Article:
Yurdal Tokcan is regarded as one of the finest oud players in the world today. He combines older traditions with many new stylistic innovations, which also appear in his performances on the fretless guitar. His new compositions combine traditional, rich melodies with polyphonic textures performed on Turkish classical instruments.

    Mr. Tokcan is a graduate of the Istanbul Technical University's Turkish Music Conservatory. While completing his master's program, he joined the faculty as an oud instructor. He continues to teach, sharing his knowledge, experience, and technique with Turkish and foreign students.

    In 1990, Mr. Tokcan joined the Istanbul State Classical Turkish Music Ensemble under the artistic direction of Necdet Yaşar. He performs with the Istanbul Fasil Ensemble and the Istanbul Tasavvuf Music Ensemble, and is a founding member of the Istanbul Sazendeleri, a group dedicated to presenting Turkish instrumental music.

    As a soloist, Mr. Tokcan performed in the Netherlands with the Amsterdam Percussion Group and Chamber Orchestra, and with the Tekfen Philharmonic Orchestra in Turkey, the United Kingdom, France, Germany, and Belgium. He joined percussionist Burhan Öçal, kanun player Göksel Baktagir, kemençe player Selim Güler, and ney player Arif Erdebil in concert: The recording from that performance won awards as the best world music recording of 1998 in France. Mr. Tokcan has played in many ensembles led by virtuoso ney player Kudsi Erguner, both in Turkey and abroad. He has also performed in Israel with the group Baharat. Recently, Mr. Tokcan has been recording and performing with the Ladino artist Hadass Pal-Yarden from Israel. Mr. Tokcan's work can also be heard on Bende Can, an album of his original compositions.



    Dimitri Psonis


    Dimitri Psonis began his musical studies in Athens. He specialized in musical analysis, harmony, counterpoint, Byzantine music, and Greek musical instruments such as the santur, oud, tzurás, and tambura. He moved to Madrid, where he obtained a degree in percussion and musical pedagogy from the Real Conservatorio Superior de Música. He also studied at the Conservatorium van Amsterdam and has collaborated with many different ensembles.

    Mr. Psonis founded the groups Krusta, Acroma, and P'An-Ku; has accompanied numerous singers and instrumentalists like Eleftheria Arvanitaki, Maria del Mar Bonet, Eliseo Parra, and Javier Paxariño; and in the last several years, devoted himself to the study and interpretation of Ottoman Classical music, as well as popular music of Greece and Turkey.

    Mr. Psonis also has made numerous recordings and appeared on film soundtracks and theater works. In 1997, he founded the ensemble Metamorphosis, which has performed at the acclaimed music festivals in Spain. His collaborations with early music ensembles include the likes of Ensemble Baroque de Limoges, Speculum Musicae, Mudéjar, and Hespèrion XXI.



    Hakan Güngör


    Hakan Güngör was born in Turkey in 1973. He received his first music lessons from his father, oud player Ali Osman Güngör, and his first kanun lessons from Özhan Kayhan.

    In 1990, Mr. Güngör studied at the Gazi University in Ankara, and then in 1992, he transferred to the composition department at the Istanbul Technical University's Turkish Music Conservatory. Over the course of six years, he studied with such prominent musicians and professors as Yavuz Özüstün, Nail Yavuzoglu, Emin Sabitoglu, Mutlu Torun, Selahattin İçli, Ruhi Ayangil, and Erol Deran. His coursework covered solfège, composition, harmony and counterpoint, techniques of kanun, European classical music, and Turkish classical music.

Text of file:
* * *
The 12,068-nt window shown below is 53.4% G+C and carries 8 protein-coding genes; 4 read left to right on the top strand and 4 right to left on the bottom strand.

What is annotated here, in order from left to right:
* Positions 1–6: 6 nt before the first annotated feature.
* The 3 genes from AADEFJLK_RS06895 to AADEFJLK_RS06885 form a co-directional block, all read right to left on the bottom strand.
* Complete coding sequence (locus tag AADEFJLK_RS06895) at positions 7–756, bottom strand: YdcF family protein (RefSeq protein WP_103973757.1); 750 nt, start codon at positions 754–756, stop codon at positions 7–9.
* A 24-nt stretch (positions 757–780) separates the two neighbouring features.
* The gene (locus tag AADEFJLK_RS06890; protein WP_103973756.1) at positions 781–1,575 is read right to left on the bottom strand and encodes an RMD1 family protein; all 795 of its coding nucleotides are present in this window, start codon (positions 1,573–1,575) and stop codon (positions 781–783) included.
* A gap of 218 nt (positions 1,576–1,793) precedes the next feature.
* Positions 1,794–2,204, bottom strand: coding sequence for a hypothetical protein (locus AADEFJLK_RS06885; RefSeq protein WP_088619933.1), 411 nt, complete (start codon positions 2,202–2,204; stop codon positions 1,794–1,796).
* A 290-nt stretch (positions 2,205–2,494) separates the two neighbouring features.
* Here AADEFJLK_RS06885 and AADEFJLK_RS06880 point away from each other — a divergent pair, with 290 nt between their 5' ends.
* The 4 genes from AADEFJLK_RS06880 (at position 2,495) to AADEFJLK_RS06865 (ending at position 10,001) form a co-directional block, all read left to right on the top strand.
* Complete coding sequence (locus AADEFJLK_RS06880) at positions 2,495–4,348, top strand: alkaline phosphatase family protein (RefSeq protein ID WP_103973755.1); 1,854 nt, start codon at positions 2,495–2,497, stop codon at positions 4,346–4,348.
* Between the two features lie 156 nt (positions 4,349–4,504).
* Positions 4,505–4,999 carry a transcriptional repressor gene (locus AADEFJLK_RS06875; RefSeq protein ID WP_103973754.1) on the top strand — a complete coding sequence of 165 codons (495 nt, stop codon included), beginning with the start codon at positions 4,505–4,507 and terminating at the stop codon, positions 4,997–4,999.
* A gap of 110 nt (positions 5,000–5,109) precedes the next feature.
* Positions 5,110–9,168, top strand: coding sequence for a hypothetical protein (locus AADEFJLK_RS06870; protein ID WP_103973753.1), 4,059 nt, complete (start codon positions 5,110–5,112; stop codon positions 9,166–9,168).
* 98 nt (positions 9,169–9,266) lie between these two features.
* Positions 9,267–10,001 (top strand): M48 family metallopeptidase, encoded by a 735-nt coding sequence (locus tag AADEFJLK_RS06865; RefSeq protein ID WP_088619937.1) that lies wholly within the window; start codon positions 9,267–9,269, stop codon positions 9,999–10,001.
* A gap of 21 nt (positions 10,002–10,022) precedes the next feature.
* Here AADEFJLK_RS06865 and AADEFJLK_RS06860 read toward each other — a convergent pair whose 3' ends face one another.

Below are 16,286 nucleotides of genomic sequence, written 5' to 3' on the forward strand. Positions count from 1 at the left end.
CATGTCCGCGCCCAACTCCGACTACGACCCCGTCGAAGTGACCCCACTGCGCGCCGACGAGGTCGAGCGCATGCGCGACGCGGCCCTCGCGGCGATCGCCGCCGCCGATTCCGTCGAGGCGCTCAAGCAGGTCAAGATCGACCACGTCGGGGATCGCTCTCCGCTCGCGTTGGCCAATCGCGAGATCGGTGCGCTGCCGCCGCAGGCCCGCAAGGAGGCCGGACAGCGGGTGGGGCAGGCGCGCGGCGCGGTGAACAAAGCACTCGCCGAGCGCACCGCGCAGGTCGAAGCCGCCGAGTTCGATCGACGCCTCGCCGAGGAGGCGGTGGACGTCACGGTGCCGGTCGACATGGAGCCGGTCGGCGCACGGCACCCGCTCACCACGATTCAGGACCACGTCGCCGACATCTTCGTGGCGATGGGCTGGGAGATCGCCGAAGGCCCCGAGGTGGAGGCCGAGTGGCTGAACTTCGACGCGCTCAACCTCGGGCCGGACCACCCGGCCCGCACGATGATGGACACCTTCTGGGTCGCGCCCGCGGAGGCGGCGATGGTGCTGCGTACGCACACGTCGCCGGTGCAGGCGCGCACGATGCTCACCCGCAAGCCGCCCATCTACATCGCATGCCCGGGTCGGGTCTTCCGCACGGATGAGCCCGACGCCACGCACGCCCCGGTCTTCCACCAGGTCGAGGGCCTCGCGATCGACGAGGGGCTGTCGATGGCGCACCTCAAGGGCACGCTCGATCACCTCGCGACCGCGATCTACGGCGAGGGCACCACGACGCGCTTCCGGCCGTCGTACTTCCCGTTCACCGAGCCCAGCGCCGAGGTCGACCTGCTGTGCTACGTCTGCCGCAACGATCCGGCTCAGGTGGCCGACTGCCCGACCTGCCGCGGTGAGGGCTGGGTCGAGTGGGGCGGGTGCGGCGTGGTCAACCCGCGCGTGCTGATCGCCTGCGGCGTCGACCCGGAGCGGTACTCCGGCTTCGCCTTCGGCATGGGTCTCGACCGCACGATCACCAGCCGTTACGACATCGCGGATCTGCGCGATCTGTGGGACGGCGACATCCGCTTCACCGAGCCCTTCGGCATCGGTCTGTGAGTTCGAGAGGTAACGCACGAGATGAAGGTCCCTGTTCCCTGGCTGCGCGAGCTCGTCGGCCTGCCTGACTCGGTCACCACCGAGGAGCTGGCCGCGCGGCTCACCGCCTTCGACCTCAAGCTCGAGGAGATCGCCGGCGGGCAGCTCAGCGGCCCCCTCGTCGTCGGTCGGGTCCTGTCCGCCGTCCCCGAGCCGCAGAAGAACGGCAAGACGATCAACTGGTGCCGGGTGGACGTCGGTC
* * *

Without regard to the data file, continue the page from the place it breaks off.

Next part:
His melodic style, rich sound, and clear and tender plucking on the kanun make him unique among virtuosos of the instrument. Since the 1993, he has collaborated with such world-famous musicians as Kudsi Erguner, Jordi Savall, Yo-Yo Ma, Renaud Garcia-Fons, Fazil Say, and Okay Temiz.

    Besides giving concerts, Mr. Güngör teaches at Haliç University in Istanbul, and he works at Istanbul Radio House as a kanun player. He also produces and presents the widely enjoyed show Muzik Deyince for the TRT Music Channel of the Turkish Radio and Television Corporation.



    Haïg Sarikouyoumdjian


    Born in 1985, Haïg Sarikouyoumdjian began playing the doudouk (Armenian oboe) at the age of 13. He has studied with numerous teachers in Armenia, where he learned both instrumental technique with all its dexterity as well as the traditional repertoire with its subtleties of melody, intonation, rhythm, ornamentation, and development of harmonic modes.

    Until 2004, Mr. Sarikouyoumdjian performed with an Armenian traditional ensemble, led by Gaguik Mouradian, whose approach to music profoundly influenced him. He works now on various projects, including with the ensemble Medjlis, which brings together Armenian music, jazz, and contemporary music. In 2009, he started to collaborate with Jordi Savall and Hespèrion XXI. With them, he has participated in different projects, performing around the world.

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  • Orthodox-Byzantine Vocal Ensemble


    The Orthodox-Byzantine Vocal Ensemble is presented under the auspices of the Romanos the Melodist Society, a scholarly organization for the study and propagation of ecclesiastical and secular Byzantine and post-Byzantine music. The Romanos the Melodist Society was established in Thessaloniki, Greece, in 1996 by the precentor Panagiotis Neochoritis, aiming to research the music that developed during the Byzantine and post-Byzantine eras. The society focused initially on Constantinople before expanding to consider the music of Thessaloniki and Mount Athos.